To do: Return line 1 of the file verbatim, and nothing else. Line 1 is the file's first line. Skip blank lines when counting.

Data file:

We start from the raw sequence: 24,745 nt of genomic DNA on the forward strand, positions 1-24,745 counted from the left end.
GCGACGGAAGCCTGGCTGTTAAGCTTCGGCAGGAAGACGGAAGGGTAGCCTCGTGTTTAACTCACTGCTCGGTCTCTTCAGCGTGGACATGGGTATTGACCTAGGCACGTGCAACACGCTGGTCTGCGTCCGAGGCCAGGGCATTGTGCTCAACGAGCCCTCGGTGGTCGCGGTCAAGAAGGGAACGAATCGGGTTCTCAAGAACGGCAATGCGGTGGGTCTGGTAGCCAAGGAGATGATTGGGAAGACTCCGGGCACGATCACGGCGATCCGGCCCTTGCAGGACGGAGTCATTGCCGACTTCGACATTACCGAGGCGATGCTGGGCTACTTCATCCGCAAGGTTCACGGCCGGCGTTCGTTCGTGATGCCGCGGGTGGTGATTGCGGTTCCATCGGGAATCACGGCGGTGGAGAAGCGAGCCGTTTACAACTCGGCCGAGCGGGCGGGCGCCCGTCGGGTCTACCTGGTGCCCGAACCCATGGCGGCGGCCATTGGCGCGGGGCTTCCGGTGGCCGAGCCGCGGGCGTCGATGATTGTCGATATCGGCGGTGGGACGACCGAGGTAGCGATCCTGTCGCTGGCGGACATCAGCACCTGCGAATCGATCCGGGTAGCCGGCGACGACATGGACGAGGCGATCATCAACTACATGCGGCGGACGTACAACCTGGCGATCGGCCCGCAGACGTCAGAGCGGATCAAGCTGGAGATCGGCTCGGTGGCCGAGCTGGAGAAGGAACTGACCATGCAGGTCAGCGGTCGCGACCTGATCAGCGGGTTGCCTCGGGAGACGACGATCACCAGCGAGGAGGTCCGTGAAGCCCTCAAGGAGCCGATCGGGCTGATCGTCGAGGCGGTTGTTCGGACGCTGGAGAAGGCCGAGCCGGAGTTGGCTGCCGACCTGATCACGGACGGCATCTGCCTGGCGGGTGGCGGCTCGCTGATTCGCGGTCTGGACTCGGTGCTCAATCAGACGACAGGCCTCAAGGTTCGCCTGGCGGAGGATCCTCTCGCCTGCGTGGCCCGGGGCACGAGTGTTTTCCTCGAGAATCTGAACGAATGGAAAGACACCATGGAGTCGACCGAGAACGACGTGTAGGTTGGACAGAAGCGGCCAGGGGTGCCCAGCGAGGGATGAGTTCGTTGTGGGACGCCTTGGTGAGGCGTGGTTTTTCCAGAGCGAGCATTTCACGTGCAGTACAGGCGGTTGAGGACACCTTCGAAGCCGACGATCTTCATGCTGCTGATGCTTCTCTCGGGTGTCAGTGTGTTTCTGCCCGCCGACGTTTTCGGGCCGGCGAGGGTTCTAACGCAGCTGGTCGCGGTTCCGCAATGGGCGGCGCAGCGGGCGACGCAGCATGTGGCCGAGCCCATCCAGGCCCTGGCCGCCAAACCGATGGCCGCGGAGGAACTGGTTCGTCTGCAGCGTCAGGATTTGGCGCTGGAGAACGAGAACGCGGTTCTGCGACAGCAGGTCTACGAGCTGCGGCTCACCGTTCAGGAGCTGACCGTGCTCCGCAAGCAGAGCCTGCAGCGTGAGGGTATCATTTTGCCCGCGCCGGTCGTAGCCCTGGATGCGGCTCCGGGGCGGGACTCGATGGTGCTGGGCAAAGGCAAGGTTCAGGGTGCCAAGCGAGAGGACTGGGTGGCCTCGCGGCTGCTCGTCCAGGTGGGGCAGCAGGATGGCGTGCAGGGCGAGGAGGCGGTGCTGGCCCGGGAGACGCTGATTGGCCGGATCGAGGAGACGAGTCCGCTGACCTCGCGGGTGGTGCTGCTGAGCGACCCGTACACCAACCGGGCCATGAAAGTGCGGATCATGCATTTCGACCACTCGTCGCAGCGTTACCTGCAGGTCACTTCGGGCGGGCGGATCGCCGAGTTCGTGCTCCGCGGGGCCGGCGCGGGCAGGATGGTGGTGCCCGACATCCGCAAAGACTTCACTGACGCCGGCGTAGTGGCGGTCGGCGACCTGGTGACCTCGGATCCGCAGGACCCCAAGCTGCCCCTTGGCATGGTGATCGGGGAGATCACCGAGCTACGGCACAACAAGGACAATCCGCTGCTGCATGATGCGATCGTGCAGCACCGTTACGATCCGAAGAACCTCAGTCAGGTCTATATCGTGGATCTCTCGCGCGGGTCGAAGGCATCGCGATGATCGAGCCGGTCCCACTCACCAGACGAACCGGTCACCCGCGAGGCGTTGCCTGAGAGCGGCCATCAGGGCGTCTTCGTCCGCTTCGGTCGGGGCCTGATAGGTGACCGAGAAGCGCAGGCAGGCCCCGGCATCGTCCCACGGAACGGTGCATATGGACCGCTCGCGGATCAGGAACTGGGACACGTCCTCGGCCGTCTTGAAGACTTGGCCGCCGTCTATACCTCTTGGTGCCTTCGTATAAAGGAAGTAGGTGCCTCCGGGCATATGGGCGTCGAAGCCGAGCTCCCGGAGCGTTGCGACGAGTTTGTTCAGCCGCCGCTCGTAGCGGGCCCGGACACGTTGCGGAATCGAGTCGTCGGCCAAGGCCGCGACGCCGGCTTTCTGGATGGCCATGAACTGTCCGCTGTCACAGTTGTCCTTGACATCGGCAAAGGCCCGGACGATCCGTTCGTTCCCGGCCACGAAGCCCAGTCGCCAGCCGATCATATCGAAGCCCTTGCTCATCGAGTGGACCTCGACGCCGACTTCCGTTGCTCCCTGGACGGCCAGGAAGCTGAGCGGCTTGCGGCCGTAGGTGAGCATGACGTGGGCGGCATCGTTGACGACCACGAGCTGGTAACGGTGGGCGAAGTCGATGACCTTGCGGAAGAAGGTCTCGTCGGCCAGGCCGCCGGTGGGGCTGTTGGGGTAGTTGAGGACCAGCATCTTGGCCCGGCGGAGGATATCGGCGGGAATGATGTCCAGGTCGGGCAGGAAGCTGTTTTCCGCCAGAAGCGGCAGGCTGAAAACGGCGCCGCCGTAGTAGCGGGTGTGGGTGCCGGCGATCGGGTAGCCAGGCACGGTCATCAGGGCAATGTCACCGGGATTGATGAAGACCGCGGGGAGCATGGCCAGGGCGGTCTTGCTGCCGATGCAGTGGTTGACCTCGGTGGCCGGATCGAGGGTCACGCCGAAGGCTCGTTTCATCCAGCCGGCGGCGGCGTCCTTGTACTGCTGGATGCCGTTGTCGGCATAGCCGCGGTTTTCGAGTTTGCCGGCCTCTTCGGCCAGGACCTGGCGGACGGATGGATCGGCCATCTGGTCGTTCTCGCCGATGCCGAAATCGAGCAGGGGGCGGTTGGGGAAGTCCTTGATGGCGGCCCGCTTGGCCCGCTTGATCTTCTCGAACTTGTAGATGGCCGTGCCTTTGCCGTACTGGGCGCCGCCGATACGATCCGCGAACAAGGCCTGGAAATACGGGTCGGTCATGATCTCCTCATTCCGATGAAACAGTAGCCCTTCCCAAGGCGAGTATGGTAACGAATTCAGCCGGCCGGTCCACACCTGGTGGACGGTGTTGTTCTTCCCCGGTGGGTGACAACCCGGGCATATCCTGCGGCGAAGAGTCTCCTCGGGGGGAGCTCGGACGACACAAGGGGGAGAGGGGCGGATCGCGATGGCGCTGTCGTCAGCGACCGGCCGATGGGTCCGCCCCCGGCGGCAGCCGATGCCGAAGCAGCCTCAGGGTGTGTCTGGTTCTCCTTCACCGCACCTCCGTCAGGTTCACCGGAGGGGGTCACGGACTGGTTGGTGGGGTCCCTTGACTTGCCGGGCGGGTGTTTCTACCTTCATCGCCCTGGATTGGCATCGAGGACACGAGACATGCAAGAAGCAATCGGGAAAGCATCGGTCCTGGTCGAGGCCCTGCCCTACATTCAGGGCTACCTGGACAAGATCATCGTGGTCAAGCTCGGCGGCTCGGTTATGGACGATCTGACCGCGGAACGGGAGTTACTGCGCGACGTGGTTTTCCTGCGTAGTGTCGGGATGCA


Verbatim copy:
We start from the raw sequence: 24,745 nt of genomic DNA on the forward strand, positions 1-24,745 counted from the left end.